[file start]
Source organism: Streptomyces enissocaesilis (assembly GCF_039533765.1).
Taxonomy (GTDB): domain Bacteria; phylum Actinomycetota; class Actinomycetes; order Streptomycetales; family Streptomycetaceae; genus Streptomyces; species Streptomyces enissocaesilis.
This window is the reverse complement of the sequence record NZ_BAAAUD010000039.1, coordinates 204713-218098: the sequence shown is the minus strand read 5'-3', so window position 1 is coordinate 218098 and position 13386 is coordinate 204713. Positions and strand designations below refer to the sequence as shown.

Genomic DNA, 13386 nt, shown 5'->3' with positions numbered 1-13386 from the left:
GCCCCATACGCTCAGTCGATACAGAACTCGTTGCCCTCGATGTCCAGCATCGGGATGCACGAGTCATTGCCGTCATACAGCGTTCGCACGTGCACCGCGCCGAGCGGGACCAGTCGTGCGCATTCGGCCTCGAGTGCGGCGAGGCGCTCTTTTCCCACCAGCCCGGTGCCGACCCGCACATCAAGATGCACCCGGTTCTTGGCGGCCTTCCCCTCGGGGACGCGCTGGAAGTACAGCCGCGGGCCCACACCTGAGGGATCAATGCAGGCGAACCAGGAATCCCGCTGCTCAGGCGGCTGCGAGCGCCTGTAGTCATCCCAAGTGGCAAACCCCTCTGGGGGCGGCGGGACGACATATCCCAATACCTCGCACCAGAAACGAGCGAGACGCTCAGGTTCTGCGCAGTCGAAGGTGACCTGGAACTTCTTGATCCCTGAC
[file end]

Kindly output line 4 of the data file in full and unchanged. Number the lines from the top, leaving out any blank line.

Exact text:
Genomic DNA, 13386 nt, shown 5'->3' with positions numbered 1-13386 from the left: